Made a year after THE GRADUATE (1967), a scathing satire on the American Dream, Pitt’s future expectations, in contrast, could hardly be less open-ended, as so little is expected of him because he has a criminal record, convicted of arson at 15, which resulted in the death of his aunt.  So from the outset, Pitt already has two strikes against him.  Cast opposite Perkins is the All American girl, Tuesday Weld as Sue Ann, one of the more original roles in American cinema, where Weld emphatically embraces the challenge, though she was quoted in an interview with movie critic Rex Reed afterwards thinking this was her “worst performance,” as she hated working with the director, but she enjoyed a lifelong friendship with Perkins, working together again in PLAY IT AS IT LAYS (1972), where her scathing performance was nominated for a Golden Globe.  Weld’s previous credits include the infamous ROCK, ROCK, ROCK! (1956), SEX KITTENS GO TO COLLEGE (1960), and LORD LOVE A DUCK (1966).  She joins what film critic Molly Haskell calls the “Lolita cult” of the 60’s, likely based upon Sue Lyon’s child nymphet performance in Kubrick’s LOLITA (1962), Yvette Mimieux’s titillating exploration of teen love in the coming-of-age comedy WHERE THE BOYS ARE (1960), Mia Farrow’s short-haired Allison MacKenzie role on the trashy TV soap opera Peyton Place (1964 – 69), not to mention Weld’s own tabloid history of dating older men as a teenager, including actor John Ireland and even Elvis.  Drop dead gorgeous and a member of her high school marching band, Sue Ann is the personification of all that’s good about youth, with all her dreams and idealizations intact, driving a powder blue 1965 Sunbeam Alpine convertible [seen here:  http://www.ritzsite.nl/Tiger/1965_Sunbeam_Alpine_Mk_IV.jpg, a red one was driven by Elizabeth Taylor in BUTTERFIELD 8 (1960)], uncorrupted by a cynical world, though like many overly constrained teenage girls, she wants not only to look and act older, but to be the center of attention, to be a part of a world she has yet to explore.  Yet in her drive to get what she wants, she may surprise a few people, as she does Dennis Pitt.  Initially amused by his invented secret agent persona in order to attract her attention, he’s blindsided by her fierce need to let no one stand in her way, to eliminate all obstacles which prevent her from getting what she wants, shifting halfway through the film from the manipulated to the manipulator, luring Dennis into her own deceiptful web of intrigue and disaster.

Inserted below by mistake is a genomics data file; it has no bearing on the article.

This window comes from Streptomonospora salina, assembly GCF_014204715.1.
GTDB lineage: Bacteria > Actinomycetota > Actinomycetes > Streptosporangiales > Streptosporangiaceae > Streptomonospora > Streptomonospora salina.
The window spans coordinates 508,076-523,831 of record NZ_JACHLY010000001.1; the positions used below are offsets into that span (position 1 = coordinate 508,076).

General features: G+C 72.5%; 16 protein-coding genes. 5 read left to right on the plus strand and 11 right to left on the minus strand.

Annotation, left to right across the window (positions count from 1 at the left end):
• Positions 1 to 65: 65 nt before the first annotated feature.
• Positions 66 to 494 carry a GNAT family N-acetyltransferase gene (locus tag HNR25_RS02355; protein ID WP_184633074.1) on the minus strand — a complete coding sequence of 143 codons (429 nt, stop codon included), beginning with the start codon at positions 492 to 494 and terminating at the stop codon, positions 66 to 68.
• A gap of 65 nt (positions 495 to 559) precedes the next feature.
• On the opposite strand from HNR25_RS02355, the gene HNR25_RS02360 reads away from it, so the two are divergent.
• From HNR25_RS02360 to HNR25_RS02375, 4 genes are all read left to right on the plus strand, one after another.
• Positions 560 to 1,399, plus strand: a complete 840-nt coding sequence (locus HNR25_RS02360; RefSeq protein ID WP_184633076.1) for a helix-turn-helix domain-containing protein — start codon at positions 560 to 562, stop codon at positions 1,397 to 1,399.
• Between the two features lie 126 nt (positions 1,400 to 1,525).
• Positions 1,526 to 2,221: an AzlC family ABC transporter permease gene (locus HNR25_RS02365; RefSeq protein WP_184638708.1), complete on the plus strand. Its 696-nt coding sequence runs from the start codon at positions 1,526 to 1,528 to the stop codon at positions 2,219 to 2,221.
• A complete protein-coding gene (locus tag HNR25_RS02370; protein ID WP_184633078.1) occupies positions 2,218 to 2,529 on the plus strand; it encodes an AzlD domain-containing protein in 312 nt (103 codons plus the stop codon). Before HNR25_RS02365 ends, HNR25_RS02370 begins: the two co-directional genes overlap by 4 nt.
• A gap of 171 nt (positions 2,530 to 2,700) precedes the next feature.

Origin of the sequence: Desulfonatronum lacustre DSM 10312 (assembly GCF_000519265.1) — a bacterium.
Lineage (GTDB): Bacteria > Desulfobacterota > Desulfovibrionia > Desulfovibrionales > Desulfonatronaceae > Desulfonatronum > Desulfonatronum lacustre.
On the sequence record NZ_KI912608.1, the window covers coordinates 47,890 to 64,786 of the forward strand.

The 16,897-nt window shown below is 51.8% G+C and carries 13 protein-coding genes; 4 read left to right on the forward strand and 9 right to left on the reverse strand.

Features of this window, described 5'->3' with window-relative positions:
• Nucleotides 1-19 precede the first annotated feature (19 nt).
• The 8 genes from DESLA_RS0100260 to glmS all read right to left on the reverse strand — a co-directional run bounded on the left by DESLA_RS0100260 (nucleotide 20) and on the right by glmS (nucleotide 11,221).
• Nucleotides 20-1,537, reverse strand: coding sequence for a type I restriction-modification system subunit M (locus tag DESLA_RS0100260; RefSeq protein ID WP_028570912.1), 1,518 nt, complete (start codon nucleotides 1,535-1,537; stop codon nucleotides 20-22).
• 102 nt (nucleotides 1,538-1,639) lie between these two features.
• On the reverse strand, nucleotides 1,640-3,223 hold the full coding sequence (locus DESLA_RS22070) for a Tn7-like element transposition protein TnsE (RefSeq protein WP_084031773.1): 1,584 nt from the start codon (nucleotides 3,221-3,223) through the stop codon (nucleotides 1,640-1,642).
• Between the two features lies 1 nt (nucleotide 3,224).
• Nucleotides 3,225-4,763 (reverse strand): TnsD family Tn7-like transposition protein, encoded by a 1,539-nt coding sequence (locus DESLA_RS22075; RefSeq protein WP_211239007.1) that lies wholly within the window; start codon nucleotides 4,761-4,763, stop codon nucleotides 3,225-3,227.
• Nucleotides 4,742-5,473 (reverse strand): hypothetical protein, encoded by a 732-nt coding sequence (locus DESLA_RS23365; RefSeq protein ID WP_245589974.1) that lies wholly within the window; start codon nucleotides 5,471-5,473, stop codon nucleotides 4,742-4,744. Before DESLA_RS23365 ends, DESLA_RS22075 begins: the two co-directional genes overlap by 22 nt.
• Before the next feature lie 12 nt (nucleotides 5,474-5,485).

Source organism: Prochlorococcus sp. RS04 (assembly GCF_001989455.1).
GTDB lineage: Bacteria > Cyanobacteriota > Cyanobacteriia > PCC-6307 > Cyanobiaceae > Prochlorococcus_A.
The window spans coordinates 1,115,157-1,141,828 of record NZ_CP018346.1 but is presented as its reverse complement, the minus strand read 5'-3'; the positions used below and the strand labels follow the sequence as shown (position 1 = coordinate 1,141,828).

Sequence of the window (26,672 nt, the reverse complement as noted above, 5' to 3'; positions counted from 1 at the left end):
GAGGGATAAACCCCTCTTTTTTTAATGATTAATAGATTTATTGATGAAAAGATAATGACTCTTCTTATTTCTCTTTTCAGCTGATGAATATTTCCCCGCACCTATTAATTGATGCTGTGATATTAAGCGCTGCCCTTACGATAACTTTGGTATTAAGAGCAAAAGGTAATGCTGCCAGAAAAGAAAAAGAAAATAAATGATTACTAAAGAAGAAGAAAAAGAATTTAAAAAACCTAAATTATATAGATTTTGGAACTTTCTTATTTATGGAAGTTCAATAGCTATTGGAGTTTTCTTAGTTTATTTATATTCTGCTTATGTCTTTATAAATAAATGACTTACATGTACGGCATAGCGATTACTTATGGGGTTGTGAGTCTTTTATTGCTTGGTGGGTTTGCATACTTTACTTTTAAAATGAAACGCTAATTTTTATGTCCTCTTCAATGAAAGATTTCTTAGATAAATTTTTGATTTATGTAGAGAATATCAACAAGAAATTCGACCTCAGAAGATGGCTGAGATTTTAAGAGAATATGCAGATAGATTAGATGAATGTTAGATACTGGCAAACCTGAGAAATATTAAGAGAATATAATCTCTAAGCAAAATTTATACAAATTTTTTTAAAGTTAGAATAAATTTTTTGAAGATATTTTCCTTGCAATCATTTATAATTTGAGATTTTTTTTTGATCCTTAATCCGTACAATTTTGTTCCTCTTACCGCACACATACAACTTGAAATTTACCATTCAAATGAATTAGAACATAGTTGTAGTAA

Certainly some of this may remind viewers of Terrence Malick’s BADLANDS (1973), but Sue Ann is a far different creature than the more benign Sissy Spacek, instead taking on the male characteristics of the Martin Sheen role, someone who acts impulsively, seemingly for no reason, leaving behind a litter of dead bodies in their wake, never stopping for a second to consider what they’ve done.  Dennis Pitt provides the lead role and instigates the action with his wild-eyed, made up games of espionage and undercover operations, all designed to bring them closer together, but for Sue Ann, that’s not enough and she wants more, continually doing the inexplicable, making sure the game they’re playing shifts just enough to carry out her own master plan, where she literally becomes the explosive force of the film.  All set in the small town world of Great Barrington, Massachusetts where everything looks in its proper place, this has the disturbing under-the-surface fury of deep-seeded malice, a predecessor to David Lynch’s nightmarish BLUE VELVET (1986), with the world slowly closing in on the unsuspecting Dennis like a noose around his neck, where the creeping paranoia is visible and real, a man who originally thinks he’s painstaking thought of all the meticulous details necessary until Sue Ann adds a few tricks of her own, seemingly improvising on the fly, always compounding the outcome, placing ever greater pressure on Dennis to sustain his balance, where at every passing moment he feels like he’s about to crumble and fall.  Interestingly, the sailor photograph seen in Sue Ann’s bedroom near the end is a picture of the director, which initiates a series of doubts and questions in his mind, seeing his future inevitably altered by the actions of a child, causing him to marvel incredulously, “I notice, you do have quite a capacity for loving.”  Providing a performance of great depth, Tuesday Weld is sensational in a role of seeming superficiality, stealing every scene she’s in, masquerading as the high school sweetheart while she’s really the Lady Macbeth, femme fatale in a film noir world with blood on her hands.  Initially entitled BITCHES BE CRAZY, this joins the motherlode of horror-tinged, comic and darkly disturbing psychological thrillers, where Sue Ann offshoots would have to include overweight jealous wonder Shirley Stoler in The Honeymoon Killers (1969), Nicole Kidman’s ruthless ambition in Gus van Sant’s To Die For (1995), and perhaps even Reese Witherspoon’s perky, not to be denied, Type A over-achiever in Alexander Payne’s Election (1999).